The enigmatic Goldlink has begun to open up. After a rambunctious effort with The God Complex, he’s gone back inside himself to pull out a little more compassion for his legion of newly smitten fans. It’s not that he didn’t feel compassion before, but after you see how your music affects people you can’t help but feel different, right?

It feels almost like Goldlink has already gone through a full career of persona changes in only a few years. He wore a mask and now he doesn’t. His music has been described as “future bounce,” which is like funk, blues and melody fed through digital feeds to create resonance, but “Sober Thoughts” is less zip and more thought. Maybe that’s the point. “I don’t really give a fuck about who wants to give an opinion of what I say on like “Sober Thoughts” or something like that where I am talking about the abuse of women,” he says. I don’t give a fuck about that. I like being the spokesperson.

The interdependence between we 21st-century citizens is where Goldlink has landed. Perhaps it was purposeful. Gold is, after all, one of the most conductive elements. And, in this day, where the virtual world holds as much sway as the real one, maybe Goldlink is here to provide connectivity, a medium between one world and the other.

Happy, Wise & Euphoric as Goldlink Embarks


DX: Can you describe the place you are in at the current moment?

Goldlink: Euphoric. Happy. Wise, yet very in touch.

DX: You also describe yourself as mysterious and you wore a mask for a while. I really didn’t know where that would go if you would be the next MF Doom or something. Now, you’re talking about “feeling yourself.” That’s a very stark change. Does that have to do with the euphoria you feel?

Goldlink: Yes, it’s more of meeting people and seeing how your music affects so many people. It’s only fair that they get a piece of you because these people are spending time listening to you and money to see you for you to keep them outside of the zone like that. It’s kind of unfair. It’s really fucked up. [Laughs] For me, it’s more like let them know what you’ve been through because maybe you can help somebody. I guess that’s where I’m coming from.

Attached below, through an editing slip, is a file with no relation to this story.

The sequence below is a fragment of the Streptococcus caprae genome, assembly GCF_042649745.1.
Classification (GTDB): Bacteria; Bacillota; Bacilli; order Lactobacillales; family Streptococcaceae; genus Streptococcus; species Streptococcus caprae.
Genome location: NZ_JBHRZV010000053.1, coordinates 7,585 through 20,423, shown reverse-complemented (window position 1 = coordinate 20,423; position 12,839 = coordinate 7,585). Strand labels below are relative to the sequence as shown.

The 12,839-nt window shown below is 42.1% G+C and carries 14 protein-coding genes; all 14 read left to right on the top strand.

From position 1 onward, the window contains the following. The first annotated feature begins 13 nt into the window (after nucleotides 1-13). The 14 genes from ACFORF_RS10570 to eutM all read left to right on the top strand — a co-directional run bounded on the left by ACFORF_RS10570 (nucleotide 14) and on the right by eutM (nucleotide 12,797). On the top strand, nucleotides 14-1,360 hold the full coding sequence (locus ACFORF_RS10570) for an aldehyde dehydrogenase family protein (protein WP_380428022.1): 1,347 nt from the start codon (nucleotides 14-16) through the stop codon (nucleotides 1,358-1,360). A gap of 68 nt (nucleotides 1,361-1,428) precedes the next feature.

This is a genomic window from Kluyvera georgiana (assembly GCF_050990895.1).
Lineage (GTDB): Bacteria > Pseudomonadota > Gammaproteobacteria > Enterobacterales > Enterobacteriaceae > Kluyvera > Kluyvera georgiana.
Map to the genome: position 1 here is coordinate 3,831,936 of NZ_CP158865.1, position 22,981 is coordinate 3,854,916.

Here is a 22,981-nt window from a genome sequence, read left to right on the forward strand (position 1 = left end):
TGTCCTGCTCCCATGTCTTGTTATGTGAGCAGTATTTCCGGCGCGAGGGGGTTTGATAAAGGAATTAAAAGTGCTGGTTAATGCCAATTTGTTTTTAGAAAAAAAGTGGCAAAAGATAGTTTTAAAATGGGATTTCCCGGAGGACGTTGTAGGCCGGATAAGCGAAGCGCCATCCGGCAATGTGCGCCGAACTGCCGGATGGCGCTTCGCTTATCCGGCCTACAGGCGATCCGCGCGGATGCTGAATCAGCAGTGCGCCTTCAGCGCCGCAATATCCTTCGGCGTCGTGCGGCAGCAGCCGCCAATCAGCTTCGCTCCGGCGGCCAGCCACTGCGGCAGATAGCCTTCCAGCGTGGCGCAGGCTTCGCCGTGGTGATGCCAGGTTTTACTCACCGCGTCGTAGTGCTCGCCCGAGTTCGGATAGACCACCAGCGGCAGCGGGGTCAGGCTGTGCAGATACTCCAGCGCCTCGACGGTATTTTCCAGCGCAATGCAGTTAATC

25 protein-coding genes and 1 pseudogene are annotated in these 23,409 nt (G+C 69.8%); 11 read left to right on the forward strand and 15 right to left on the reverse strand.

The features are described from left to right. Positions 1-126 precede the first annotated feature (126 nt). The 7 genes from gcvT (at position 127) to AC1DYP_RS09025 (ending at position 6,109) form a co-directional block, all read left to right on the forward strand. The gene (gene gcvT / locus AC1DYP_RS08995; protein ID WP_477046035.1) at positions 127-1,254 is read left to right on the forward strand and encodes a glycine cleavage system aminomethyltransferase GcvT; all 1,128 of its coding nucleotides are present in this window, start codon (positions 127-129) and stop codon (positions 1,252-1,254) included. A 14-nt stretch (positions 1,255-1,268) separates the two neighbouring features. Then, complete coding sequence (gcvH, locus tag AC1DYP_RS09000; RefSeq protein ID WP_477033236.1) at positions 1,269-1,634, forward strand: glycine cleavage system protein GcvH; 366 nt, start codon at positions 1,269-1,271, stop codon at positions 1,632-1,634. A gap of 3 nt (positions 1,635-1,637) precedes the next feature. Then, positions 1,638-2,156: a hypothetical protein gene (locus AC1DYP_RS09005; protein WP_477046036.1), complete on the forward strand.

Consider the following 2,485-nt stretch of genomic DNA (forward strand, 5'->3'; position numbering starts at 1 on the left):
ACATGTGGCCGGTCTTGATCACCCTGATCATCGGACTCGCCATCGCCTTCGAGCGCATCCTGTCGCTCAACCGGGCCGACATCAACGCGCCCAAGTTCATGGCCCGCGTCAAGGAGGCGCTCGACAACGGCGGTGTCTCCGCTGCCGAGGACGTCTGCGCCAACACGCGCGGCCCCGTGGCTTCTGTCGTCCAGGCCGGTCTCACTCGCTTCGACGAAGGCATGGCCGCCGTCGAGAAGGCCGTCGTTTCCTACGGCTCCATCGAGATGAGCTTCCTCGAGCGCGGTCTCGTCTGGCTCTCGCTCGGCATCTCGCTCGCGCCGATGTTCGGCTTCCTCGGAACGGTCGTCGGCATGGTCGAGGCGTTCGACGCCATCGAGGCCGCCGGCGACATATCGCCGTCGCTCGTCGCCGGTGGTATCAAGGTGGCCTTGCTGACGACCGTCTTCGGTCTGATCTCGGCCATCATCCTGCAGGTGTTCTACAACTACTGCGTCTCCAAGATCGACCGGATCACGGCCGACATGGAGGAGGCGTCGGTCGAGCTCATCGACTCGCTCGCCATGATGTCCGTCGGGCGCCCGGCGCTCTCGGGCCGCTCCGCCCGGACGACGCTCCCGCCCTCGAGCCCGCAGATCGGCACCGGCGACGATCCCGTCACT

DX: What you have been through is still kind of a mystery. Can you talk about some periods in your life that have affected your music so far?

Goldlink: No. Not yet. I guess that’s more for the music and when that comes out, I’ll elaborate more.

Not Sitting At The Hip Hop Table



DX: Who in your peer group right now do you look up to?

Goldlink: Nobody, for real. Do you mean musically or generally?

DX: Musically.

Goldlink: I don’t look up to nobody, for real, especially in my peer group. I don’t give a fuck about nobody. No really, I don’t look up to nobody.

DX: You don’t listen to anyone’s music before or during the creation process?

Goldlink: No, I mean. I listen to rock bands and shit. Like, The Strokes. I listen to The Strokes. They’re fucking amazing. Julian Casablancas is crazy. The Smiths and shit, I got they whole discography. I’m late, though. I’m on that shit. Nowadays, nah. But the old shit. Nothing to do with Hip Hop is my shit.

DX: Yet Hip Hop is the lane you’ve chosen to express yourself.

Goldlink: Yeah. By nature, I guess it started that way on accident. I could rap really good on accident. I talk tight and it just sounded…I don’t know. It’s just such a big genre for me. At the end of the day, rap is the language of the world. Everybody can speak that shit.

DX: What people really want to know about you is that you’re never going to dumb down your music in any way. Has anyone spoken to you about that and if they have or if they haven’t, how do you feel about making music that is more pop/mainstream?